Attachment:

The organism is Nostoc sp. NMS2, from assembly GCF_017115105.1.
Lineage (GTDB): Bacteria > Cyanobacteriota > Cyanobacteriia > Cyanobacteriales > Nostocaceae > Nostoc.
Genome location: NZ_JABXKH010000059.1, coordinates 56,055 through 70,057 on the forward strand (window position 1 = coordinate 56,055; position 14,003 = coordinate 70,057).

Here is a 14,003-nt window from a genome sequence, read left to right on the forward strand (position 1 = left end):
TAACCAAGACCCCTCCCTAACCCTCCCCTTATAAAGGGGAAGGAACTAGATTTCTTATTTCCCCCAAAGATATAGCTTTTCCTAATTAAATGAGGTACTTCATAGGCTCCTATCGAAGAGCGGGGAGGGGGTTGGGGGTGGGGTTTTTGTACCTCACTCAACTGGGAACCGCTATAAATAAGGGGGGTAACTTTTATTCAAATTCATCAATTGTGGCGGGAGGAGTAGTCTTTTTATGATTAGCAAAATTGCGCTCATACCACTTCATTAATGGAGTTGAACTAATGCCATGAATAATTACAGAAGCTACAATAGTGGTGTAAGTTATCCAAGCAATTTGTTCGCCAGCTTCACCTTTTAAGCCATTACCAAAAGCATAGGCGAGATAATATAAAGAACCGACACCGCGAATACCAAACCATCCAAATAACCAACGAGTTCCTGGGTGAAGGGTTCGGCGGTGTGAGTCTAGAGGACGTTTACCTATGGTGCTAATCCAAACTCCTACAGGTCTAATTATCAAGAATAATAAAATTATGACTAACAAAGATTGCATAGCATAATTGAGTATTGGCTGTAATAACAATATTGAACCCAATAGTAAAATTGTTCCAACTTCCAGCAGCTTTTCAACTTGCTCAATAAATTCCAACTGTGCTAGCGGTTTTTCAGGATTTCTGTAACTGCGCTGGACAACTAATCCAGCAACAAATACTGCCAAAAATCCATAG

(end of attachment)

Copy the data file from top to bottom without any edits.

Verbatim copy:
The organism is Nostoc sp. NMS2, from assembly GCF_017115105.1.
Lineage (GTDB): Bacteria > Cyanobacteriota > Cyanobacteriia > Cyanobacteriales > Nostocaceae > Nostoc.
Genome location: NZ_JABXKH010000059.1, coordinates 56,055 through 70,057 on the forward strand (window position 1 = coordinate 56,055; position 14,003 = coordinate 70,057).

Here is a 14,003-nt window from a genome sequence, read left to right on the forward strand (position 1 = left end):
TAACCAAGACCCCTCCCTAACCCTCCCCTTATAAAGGGGAAGGAACTAGATTTCTTATTTCCCCCAAAGATATAGCTTTTCCTAATTAAATGAGGTACTTCATAGGCTCCTATCGAAGAGCGGGGAGGGGGTTGGGGGTGGGGTTTTTGTACCTCACTCAACTGGGAACCGCTATAAATAAGGGGGGTAACTTTTATTCAAATTCATCAATTGTGGCGGGAGGAGTAGTCTTTTTATGATTAGCAAAATTGCGCTCATACCACTTCATTAATGGAGTTGAACTAATGCCATGAATAATTACAGAAGCTACAATAGTGGTGTAAGTTATCCAAGCAATTTGTTCGCCAGCTTCACCTTTTAAGCCATTACCAAAAGCATAGGCGAGATAATATAAAGAACCGACACCGCGAATACCAAACCATCCAAATAACCAACGAGTTCCTGGGTGAAGGGTTCGGCGGTGTGAGTCTAGAGGACGTTTACCTATGGTGCTAATCCAAACTCCTACAGGTCTAATTATCAAGAATAATAAAATTATGACTAACAAAGATTGCATAGCATAATTGAGTATTGGCTGTAATAACAATATTGAACCCAATAGTAAAATTGTTCCAACTTCCAGCAGCTTTTCAACTTGCTCAATAAATTCCAACTGTGCTAGCGGTTTTTCAGGATTTCTGTAACTGCGCTGGACAACTAATCCAGCAACAAATACTGCCAAAAATCCATAG